Data analysis: as real world as it gets
In Data Analysis: As Real World As It Gets, we feature resources for teaching about data and statistics as supported by the NCTM Standards (NCTM, 2000). Data collection and analysis can be an avenue into the meaningful mathematics and problem-solving skills needed by students in the twenty-first century. And an answer to the student question, Why do we have to study math? can be found when teaching mathematics with a real-world statistics approach.
Collaboration via Slime Mold
This hands-on activity gives students the opportunity to use skills and concepts developed in a unit on cells with an unknown organism. They are asked to design and complete a controlled experiment which attempts to answer a simple question about the slime mold Physarum. The activity includes background information, preparation time, abstract, materials, procedure, evaluation, and additional thoughts. The activity is part of The Access Excellence Fellows Collection, an archive of the favorite cl
Digging Up the Dirt on Soil Microbes
This hands-on exercise introduces students, grades K-8, to the idea of soil as a habitat for many different organisms, links between the biological adaptation of an organism and the physical demands of its habitat, and identification of soil and aquatic organisms. The activity includes objectives, standards addressed, materials needed, teaching tips, procedure, questions with potential answers, summary of learned material, and additional resources. The exercise was a product of the Soil and Envi
Active Participation: Using Math Templates
Using math templates during instruction keeps each student actively involved and allows the teacher to informally assess each student's proficiency with the skills and concepts addressed in the day's lesson. Many teachers regularly use whiteboards to have students record answers, write terms, draw pictures, etc. The use of templates in sheet protectors extends this practice and eliminates the time spent drawing diagrams, etc., allowing students more time to demonstrate mathematical proficiency.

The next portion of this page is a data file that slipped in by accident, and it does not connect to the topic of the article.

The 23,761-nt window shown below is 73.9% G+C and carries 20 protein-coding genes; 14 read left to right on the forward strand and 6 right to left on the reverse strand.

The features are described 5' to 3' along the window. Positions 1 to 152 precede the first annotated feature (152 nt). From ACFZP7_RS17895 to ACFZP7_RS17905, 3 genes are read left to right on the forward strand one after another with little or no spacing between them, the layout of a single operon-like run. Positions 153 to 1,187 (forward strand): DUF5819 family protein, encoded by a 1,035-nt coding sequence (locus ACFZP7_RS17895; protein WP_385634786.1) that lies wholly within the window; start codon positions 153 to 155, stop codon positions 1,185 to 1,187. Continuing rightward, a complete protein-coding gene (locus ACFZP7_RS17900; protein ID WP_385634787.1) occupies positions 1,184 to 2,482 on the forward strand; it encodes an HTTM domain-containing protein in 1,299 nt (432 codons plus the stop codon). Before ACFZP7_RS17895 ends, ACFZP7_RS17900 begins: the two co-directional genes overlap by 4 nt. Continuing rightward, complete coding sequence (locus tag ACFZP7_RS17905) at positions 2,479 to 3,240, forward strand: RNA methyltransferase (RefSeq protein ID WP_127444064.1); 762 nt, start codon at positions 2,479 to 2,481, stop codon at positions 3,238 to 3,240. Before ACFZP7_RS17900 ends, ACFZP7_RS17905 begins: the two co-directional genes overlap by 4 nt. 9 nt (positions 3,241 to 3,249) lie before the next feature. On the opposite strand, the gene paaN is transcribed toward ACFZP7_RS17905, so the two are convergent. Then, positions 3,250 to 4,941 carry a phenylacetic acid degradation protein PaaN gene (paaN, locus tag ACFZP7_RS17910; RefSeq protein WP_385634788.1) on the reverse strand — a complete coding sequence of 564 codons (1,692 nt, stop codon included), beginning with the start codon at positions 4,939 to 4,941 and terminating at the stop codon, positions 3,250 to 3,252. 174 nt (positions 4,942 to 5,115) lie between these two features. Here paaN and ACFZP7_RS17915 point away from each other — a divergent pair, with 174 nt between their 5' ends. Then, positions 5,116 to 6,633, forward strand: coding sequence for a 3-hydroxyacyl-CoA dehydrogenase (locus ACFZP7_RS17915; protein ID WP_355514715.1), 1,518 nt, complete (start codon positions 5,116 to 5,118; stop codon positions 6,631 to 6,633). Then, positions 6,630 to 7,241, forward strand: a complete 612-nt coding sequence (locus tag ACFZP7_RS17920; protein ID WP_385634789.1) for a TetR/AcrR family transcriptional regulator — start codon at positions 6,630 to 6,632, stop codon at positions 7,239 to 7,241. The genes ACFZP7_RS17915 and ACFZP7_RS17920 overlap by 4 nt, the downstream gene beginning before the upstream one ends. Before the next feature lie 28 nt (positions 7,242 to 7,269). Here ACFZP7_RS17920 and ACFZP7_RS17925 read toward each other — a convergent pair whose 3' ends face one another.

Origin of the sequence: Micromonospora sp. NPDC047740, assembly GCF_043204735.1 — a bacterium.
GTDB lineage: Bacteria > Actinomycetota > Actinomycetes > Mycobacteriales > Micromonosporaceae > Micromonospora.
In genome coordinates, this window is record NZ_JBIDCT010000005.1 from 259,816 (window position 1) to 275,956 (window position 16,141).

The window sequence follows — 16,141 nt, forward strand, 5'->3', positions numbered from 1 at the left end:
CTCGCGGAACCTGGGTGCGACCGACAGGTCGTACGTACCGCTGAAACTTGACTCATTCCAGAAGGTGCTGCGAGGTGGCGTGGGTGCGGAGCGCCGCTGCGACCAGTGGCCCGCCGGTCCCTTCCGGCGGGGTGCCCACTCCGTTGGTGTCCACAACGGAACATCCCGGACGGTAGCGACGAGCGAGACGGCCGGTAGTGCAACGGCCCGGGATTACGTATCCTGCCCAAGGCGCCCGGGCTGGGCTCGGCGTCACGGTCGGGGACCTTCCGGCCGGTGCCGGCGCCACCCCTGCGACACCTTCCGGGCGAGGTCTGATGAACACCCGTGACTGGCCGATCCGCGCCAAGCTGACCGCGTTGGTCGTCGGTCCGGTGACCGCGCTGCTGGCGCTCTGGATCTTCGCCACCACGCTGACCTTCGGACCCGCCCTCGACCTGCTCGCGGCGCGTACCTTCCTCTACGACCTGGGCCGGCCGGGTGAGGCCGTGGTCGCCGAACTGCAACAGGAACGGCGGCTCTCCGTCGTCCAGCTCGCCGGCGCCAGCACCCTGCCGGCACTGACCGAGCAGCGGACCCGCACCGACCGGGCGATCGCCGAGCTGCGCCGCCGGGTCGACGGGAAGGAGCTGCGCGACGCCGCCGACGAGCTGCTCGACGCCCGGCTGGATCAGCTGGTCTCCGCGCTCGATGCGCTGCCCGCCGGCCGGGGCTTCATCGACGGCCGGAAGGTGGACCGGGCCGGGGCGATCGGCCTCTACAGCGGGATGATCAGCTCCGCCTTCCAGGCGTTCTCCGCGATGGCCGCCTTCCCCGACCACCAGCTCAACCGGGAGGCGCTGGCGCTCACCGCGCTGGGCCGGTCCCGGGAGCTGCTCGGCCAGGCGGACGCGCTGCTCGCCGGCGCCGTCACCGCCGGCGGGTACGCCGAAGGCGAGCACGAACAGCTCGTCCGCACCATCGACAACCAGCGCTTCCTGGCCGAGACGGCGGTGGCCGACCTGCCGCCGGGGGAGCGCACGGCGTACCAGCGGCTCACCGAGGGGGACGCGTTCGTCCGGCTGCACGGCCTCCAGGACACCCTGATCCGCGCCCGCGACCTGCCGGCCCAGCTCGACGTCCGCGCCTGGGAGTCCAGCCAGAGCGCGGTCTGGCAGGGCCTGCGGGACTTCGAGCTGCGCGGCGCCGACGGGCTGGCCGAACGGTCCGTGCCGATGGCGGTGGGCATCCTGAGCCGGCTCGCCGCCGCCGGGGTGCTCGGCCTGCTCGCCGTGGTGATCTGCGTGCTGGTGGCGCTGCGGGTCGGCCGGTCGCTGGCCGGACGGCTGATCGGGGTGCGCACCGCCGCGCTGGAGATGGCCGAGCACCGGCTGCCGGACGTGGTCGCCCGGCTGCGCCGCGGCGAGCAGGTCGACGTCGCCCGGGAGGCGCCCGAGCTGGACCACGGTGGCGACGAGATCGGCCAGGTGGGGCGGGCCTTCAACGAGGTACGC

Jeopardy Games and Resources
Classroom Jeopardy Games are used by many teachers as review activities that challenge students to demonstrate proficiency in different areas of mathematics in order to win points for the team. Whether they are done in Power Point or on index cards, students are motivated to master the concepts and skills involved.
Math Activities for Fall (2007)
These activities were designed to introduce or reinforce important math concepts and skills using seasonal themes. This is a natural fit for elementary classrooms where teachers and students celebrate the various holidays with literature and art projects. These activities allow teachers to also incorporate math activities that develop and support important mathematical concepts and skills.
Dominoes have become a staple in most primary classrooms. They build upon dice patterns and are often used to model decomposition of numbers, building student knowledge of addition facts. They are an excellent manipulative for primary students to use and these are some examples of how students might use dominoes in the math center. Try these domino games with students to improve math skills and number recognition. Encourage students to play these games at home with their families, using real dom
Gingerbread Man Math
Gingerbread men and gingerbread houses enjoy special popularity around the holidays, but many of these gingerbread activities are timeless and complement literature titles that teachers use at the beginning of school or after the holidays. It's very easy to incorporate mathematics into a study of gingerbread men, and students will enjoy the data collection activities and games while learning math skills and deepening their understanding of important mathematical concepts. Look through these math
Where Do We Grow From Here?
This package of resources and lesson plans was developed to support social studies and science teachers in integrating these topics within the regular curriculum. Government, policy and planning, economics, geography, and a myriad of environmental issues are encompassed with the Smart Growth concept, and Smart Growth provides a rich source of topics for classroom investigations. Our goal is to facilitate the involvement of teachers and students in authentic government and environmental issues. T